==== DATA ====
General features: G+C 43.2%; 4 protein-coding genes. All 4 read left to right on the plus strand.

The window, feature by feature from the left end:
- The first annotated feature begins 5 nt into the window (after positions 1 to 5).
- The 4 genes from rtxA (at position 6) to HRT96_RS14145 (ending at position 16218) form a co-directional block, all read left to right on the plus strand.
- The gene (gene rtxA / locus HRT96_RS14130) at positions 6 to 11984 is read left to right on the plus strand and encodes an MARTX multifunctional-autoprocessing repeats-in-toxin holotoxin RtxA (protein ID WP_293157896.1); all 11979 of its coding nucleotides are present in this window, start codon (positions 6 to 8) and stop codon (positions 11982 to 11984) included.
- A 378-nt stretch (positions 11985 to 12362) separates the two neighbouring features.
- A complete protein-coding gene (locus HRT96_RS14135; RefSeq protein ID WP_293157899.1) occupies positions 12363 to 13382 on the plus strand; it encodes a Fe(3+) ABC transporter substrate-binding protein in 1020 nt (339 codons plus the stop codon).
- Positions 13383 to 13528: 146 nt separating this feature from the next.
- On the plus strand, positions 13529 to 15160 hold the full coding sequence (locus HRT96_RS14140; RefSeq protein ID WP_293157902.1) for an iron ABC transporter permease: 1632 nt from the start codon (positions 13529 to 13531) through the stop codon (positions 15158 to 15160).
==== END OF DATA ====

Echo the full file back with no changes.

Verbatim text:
General features: G+C 43.2%; 4 protein-coding genes. All 4 read left to right on the plus strand.

The window, feature by feature from the left end:
- The first annotated feature begins 5 nt into the window (after positions 1 to 5).
- The 4 genes from rtxA (at position 6) to HRT96_RS14145 (ending at position 16218) form a co-directional block, all read left to right on the plus strand.
- The gene (gene rtxA / locus HRT96_RS14130) at positions 6 to 11984 is read left to right on the plus strand and encodes an MARTX multifunctional-autoprocessing repeats-in-toxin holotoxin RtxA (protein ID WP_293157896.1); all 11979 of its coding nucleotides are present in this window, start codon (positions 6 to 8) and stop codon (positions 11982 to 11984) included.
- A 378-nt stretch (positions 11985 to 12362) separates the two neighbouring features.
- A complete protein-coding gene (locus HRT96_RS14135; RefSeq protein ID WP_293157899.1) occupies positions 12363 to 13382 on the plus strand; it encodes a Fe(3+) ABC transporter substrate-binding protein in 1020 nt (339 codons plus the stop codon).
- Positions 13383 to 13528: 146 nt separating this feature from the next.
- On the plus strand, positions 13529 to 15160 hold the full coding sequence (locus HRT96_RS14140; RefSeq protein ID WP_293157902.1) for an iron ABC transporter permease: 1632 nt from the start codon (positions 13529 to 13531) through the stop codon (positions 15158 to 15160).